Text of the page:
The Dangerous Substances Directive (2006/11/EC – formerly 76/464/EC) on pollution caused by certain dangerous substances discharged into the aquatic environment.
A judgment of the European Court of Justice in June 2005 in relation to the Dangerous Substances Directive.
A proposal for a Directive of the European Parliament and of the Council on water quality standards (Common Position adopted in June 2008).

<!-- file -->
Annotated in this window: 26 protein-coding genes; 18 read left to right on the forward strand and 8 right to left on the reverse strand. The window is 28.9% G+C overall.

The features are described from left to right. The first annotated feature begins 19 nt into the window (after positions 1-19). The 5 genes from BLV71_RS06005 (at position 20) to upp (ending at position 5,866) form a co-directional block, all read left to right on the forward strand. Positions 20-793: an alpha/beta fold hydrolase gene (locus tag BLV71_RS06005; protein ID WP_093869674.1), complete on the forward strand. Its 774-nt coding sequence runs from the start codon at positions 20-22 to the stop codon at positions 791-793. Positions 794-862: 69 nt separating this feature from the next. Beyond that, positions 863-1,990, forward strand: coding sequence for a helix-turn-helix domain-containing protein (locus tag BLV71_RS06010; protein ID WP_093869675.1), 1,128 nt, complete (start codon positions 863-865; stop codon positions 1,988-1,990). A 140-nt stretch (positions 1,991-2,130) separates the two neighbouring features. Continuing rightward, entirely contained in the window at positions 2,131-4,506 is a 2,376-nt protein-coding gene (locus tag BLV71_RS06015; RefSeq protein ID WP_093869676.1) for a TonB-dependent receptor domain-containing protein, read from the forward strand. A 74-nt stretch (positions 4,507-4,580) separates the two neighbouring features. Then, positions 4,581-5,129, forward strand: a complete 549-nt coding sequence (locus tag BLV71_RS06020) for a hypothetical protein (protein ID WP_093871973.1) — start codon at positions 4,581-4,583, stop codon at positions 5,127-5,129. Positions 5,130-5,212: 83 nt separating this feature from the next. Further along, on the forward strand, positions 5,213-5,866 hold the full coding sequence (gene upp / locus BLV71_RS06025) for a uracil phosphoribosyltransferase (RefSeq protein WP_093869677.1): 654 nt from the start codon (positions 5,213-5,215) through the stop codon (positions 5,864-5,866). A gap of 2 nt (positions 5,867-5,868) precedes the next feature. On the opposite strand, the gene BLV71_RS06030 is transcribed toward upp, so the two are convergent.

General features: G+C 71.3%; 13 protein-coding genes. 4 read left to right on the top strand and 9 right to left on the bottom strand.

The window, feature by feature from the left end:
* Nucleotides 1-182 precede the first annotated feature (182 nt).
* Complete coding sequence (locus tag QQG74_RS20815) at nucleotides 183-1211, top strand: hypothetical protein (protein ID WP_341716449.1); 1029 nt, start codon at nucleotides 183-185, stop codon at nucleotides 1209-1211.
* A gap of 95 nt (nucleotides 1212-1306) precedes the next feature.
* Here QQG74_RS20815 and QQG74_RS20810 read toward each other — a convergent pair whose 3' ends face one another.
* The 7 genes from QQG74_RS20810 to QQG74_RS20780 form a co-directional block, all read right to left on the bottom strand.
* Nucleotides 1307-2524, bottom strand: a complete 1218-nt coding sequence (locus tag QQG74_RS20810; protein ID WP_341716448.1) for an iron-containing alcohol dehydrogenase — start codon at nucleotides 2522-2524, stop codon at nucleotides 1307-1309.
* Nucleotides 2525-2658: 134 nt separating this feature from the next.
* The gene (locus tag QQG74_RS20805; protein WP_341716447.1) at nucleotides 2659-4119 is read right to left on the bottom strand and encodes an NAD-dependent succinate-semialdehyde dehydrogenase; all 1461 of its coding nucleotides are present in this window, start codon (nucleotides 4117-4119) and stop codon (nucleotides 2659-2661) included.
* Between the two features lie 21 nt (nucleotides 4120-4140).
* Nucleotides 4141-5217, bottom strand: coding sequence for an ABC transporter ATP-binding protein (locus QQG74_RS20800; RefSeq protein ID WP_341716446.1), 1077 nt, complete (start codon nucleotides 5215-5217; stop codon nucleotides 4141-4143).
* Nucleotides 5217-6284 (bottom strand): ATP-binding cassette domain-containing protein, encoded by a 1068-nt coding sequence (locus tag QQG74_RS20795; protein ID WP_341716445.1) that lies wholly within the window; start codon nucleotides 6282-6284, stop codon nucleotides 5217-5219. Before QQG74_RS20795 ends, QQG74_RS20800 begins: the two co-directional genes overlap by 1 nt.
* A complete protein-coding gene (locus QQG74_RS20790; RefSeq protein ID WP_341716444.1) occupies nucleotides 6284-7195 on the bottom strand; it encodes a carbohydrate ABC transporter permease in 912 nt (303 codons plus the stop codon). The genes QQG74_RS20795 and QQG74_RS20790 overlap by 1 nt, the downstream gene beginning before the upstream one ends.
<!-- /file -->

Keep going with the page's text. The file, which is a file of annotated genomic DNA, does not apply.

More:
The draft Regulations give legal status to the criteria and standards to be used for classifying surface waters in accordance with the ecological objectives approach of the Water Framework Directive. They also establish environmental objectives for the protection of surface waters whose status is high or good (as classified by the EPA) and require the restoration of waters of less than good status to at least good status. The regulations set out a wide range of environmental quality standards (Schedules 5 and 6) to provide a more coherent and comprehensive system of quality objectives for all Ireland’s surface waters, including standards for 41 chemical substances (e.g. pesticides, heavy metals and other groups of substances such as flame retardants) established at EU level and also 16 chemical substances relevant in an Irish context (see Appendix 13). They also prohibit point and diffuse source discharges liable to cause water pollution except where such discharges are subject to prior authorisation or general binding rules. Discharge authorisations must lay down emission limits that aim to achieve the environmental objectives/quality standards specified in the Regulations.